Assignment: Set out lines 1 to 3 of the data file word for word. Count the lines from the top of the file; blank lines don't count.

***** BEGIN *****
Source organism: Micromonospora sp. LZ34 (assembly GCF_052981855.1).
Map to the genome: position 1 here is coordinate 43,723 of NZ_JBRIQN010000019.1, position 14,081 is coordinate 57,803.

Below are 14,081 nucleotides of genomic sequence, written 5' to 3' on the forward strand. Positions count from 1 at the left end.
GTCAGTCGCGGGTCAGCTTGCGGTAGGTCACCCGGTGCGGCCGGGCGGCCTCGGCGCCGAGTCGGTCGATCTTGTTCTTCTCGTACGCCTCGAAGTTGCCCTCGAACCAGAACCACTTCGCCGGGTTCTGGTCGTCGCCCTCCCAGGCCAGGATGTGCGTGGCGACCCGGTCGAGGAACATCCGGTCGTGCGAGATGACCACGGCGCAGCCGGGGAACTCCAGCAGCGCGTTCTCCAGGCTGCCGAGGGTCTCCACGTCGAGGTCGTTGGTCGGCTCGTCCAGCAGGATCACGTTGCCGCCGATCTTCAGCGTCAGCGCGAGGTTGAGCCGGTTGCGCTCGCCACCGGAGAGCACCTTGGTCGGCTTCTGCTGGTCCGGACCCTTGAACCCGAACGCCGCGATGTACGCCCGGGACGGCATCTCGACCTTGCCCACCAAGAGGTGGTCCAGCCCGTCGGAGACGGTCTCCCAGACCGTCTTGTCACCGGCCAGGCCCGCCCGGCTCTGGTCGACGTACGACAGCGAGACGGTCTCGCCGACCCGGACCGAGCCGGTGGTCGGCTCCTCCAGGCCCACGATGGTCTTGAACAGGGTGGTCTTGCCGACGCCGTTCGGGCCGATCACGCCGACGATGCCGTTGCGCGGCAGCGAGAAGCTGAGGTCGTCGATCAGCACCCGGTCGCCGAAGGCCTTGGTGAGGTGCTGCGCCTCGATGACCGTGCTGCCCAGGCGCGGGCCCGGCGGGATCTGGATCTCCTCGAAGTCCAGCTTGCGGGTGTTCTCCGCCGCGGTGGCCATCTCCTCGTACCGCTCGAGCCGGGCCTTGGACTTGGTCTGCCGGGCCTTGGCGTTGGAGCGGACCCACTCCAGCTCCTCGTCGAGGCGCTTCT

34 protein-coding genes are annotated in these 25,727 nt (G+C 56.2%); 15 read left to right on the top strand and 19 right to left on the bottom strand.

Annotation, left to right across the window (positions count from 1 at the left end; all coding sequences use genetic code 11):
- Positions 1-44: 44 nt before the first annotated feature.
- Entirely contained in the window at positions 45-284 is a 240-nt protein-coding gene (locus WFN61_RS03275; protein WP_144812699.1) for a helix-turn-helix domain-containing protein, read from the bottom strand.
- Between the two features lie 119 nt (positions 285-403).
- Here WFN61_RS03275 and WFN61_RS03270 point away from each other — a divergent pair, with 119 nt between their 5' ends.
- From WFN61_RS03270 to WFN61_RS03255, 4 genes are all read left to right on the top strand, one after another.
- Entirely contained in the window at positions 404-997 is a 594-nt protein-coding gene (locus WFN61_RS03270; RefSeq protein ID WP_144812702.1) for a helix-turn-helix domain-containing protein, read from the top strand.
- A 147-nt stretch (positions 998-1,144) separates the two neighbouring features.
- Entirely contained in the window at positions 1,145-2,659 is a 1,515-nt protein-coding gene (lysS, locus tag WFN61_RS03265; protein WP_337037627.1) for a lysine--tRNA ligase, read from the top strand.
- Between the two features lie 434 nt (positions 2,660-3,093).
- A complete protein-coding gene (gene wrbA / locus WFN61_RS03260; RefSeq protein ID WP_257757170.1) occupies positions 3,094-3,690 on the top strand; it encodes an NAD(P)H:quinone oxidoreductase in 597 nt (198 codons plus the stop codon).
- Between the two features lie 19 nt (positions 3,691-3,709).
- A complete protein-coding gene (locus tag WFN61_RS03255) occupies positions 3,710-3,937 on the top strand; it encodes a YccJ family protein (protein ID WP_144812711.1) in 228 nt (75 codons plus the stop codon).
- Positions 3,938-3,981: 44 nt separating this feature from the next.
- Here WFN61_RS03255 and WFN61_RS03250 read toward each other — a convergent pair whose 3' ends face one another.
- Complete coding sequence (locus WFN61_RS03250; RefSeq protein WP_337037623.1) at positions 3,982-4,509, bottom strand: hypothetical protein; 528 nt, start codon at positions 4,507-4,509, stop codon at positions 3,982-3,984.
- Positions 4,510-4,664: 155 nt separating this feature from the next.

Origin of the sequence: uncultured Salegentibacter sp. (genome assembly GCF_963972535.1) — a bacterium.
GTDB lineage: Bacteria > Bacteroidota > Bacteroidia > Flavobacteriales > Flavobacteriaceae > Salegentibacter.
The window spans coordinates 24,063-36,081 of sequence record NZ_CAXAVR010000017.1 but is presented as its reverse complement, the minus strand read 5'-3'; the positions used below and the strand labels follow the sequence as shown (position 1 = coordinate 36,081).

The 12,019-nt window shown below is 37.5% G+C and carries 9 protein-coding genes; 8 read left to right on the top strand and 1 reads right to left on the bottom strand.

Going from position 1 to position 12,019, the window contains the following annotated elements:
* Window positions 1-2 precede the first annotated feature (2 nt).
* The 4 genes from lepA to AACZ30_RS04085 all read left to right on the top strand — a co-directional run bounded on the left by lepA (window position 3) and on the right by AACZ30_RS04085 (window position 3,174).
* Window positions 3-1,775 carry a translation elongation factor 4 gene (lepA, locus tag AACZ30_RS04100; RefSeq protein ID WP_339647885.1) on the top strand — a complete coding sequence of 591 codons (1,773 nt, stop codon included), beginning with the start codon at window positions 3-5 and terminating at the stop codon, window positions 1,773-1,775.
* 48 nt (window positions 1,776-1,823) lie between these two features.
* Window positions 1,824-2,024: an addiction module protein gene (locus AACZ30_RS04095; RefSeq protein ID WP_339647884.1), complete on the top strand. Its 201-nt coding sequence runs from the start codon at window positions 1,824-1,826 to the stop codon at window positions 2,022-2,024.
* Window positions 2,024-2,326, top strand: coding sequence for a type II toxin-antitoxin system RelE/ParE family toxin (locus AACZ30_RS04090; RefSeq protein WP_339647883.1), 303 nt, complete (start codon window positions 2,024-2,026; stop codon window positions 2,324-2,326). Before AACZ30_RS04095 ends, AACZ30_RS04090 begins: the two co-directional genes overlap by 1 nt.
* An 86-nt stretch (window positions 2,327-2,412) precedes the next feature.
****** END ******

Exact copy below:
Source organism: Micromonospora sp. LZ34 (assembly GCF_052981855.1).
Map to the genome: position 1 here is coordinate 43,723 of NZ_JBRIQN010000019.1, position 14,081 is coordinate 57,803.

Below are 14,081 nucleotides of genomic sequence, written 5' to 3' on the forward strand. Positions count from 1 at the left end.